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THE IDLE AMERICAN
Wednesday, August 18, 2010 • Posted August 18, 2010

A Granddaughter in Stitches…

It’s an "old shoe" kind of common for grandparents, their "doting" in overdrive, to be proud of their grandchildren. With the fervor of Super Bowl football combatants, they stretch moments into hours, plunging into overtime with painful details about their "grands." Or at least until the senior center manager declares that it’s time to go.

One granddad spoke about his rough-and-tough quadruplet grandsons as often as he took pills for what ailed him, and much did. A fellow geezer swears that the braggart rattles off the quads’ exploits—minutia and all—at 200 words per minute—with gusts to 250.

"You name the sport, and they excel in it," he wheezes, adding that "any one of them can whip the other three."…

* * * * *

We have no quadruplets, triplets or twins, but my wife and I have a half-dozen grandchildren, ages three to nine, who amuse us often and amaze us occasionally. We’ll pit them, one and all, against Garrison Keillor’s "above average" Lake Wobegon children at whatever time and place seems best.

I realize that columnists run considerable risk when writing about their kin, and that a few of them write of little else. The topic can become repulsive for readers in short order. I write of them rarely, only when their pronouncements are priceless—the kind that would have made Art Linkletter smile and Erma Bombeck erupt into a full-scale cackle.

This is such a time. We have a seven-year-old granddaughter who may be on the cusp of qualifying for Guinness World Records! The cusp seems only a hair short of reality, comparable to a horseshoe teetering against the stake, ready for the slightest breeze to complete the ringer. Or like Tiger Woods’ putts of bygone days when wisps of wind provided impetus for golf balls’ final half-rolls into cups….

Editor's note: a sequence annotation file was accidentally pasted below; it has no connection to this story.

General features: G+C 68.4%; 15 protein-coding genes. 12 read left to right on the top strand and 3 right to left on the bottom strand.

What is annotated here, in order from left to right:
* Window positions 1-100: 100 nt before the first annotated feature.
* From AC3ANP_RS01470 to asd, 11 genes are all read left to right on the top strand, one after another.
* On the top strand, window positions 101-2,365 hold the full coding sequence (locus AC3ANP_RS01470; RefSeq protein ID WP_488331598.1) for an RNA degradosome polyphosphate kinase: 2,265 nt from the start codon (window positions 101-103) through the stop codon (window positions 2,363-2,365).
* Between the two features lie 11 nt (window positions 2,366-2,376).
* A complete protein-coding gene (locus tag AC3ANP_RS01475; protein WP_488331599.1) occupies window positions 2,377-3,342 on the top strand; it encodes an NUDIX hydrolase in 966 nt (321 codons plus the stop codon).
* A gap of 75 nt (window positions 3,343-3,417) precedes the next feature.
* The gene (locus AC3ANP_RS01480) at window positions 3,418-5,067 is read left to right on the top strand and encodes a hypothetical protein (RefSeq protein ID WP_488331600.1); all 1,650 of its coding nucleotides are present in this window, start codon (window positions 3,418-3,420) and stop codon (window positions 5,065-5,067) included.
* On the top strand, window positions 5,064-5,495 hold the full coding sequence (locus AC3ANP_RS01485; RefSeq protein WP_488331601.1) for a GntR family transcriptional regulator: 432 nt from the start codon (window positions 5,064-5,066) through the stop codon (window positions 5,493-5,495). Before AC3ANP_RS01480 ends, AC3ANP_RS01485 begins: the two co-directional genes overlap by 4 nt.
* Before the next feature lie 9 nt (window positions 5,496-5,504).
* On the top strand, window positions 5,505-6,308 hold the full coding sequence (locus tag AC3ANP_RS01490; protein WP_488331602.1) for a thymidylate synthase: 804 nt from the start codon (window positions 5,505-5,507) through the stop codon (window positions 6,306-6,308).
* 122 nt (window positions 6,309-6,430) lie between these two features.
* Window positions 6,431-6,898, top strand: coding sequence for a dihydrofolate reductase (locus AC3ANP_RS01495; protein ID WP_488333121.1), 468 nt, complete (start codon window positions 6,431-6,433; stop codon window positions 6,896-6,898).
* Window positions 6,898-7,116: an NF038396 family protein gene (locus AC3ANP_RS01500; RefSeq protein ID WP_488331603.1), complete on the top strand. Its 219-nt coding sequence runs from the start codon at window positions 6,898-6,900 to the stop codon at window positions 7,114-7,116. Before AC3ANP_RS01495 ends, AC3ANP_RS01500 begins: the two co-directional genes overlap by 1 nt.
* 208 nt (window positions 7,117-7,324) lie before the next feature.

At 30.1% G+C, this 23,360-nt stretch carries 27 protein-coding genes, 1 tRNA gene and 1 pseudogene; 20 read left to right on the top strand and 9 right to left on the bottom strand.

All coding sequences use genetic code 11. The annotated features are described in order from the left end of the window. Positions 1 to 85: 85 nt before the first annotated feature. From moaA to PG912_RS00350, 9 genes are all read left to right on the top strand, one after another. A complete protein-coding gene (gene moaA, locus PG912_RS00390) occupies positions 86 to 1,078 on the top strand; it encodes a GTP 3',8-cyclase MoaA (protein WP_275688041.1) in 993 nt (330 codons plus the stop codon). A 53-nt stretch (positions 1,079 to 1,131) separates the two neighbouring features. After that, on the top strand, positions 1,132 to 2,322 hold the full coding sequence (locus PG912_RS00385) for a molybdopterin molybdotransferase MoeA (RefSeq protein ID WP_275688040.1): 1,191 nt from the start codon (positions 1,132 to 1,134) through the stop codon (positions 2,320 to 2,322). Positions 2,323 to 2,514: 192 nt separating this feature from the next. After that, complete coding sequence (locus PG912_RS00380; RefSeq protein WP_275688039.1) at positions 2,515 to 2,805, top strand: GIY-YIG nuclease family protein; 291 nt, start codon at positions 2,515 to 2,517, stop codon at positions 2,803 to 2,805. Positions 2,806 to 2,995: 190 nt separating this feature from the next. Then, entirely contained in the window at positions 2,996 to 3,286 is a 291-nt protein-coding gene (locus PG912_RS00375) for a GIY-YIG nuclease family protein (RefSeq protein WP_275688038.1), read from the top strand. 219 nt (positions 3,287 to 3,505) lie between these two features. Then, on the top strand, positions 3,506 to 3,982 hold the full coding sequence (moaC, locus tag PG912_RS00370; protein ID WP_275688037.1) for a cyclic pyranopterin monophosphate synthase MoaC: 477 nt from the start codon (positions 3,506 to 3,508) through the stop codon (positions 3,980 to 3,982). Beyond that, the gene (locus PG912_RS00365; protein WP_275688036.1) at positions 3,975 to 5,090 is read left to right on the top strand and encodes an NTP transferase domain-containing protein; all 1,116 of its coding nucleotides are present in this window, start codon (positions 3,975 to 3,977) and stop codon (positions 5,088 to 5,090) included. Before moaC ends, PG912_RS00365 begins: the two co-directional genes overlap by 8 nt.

* * * * *

Now, back to "me and mine." Our Juliana, having brought first grade "to its knees," is ready to take on second grade. On top of that, she is well behaved in Sunday school. Further, she’s got a bulletin board festooned with ribbons signifying her considerable grace at the gymnastics place.

Why should we be surprised to learn that this Tyler lass—even as summer days dwindle—wants to develop still another talent?

"I want to learn to crochet, Mom," she announced to Jana, our daughter. Trouble is, Jana knows nothing about crocheting. But, Mom offered to provide instruction for the "simple" chain stitch—after she "Googled" to learn how….

* * * * *

Resigned to reading, or otherwise staying quiet in her room while little brother Kedren naps in the afternoon, Juliana was gung-ho about her new hobby.

While Mom and Kedren snoozed, our budding prodigy quietly chain-stitched, her crochet hook fairly flying on the "straight and narrow" task. And she didn’t cut any corners, either.

When Jana awakened, she resumed household chores. Eventually, she decided to check on Juliana, who’d been quiet for most of the afternoon….

* * * * *

Mom was taken aback. Her zealous daughter’s chain-stitched creation stretched to 21 feet—straight, with no corners.

Managing to keep a straight face, she questioned, "Juliana, what have you crocheted?" Juliana replied, "Mom, I’ve made an afghan for a really long earthworm!"

Now I ask you, isn’t it a near certainty that her creation will make it to Guinness for the longest afghan ever crocheted for a really long earthworm?...

* * * * *

It is likely to fall my lot to find a really long earthworm. Worst case scenario, I may have to settle for a 10-footer, then persuade Juliana that the afghan can easily be doubled. Thankfully, I won’t need to look for snakes—at least, not now. I’m not fond of them, having always sided with the guy who gushed about participation in the annual Sweetwater, Texas, rattlesnake round-up. Surprise was widespread upon revelation that he had not found a single snake. "When you’re looking for rattlesnakes," he explained, "None is plenty!"

Meanwhile, if Juliana’s interest in crocheting heightens, I’d better prepare to find an octopus for her next crochet creation—one that will capture Guinness’ recognition, too..

Hey, a phone call ends all this. It is probably from an editor proposing a full-blown feature story about our young.artisan. No doubt there’ll be a request for a photo op, too….

* * * * *

Dr. Newbury is a speaker in the Metroplex. Send inquiries/comments to: newbury@speakerdoc.com. Phone: 817-447-3872. Website: www.speakerdoc.com.

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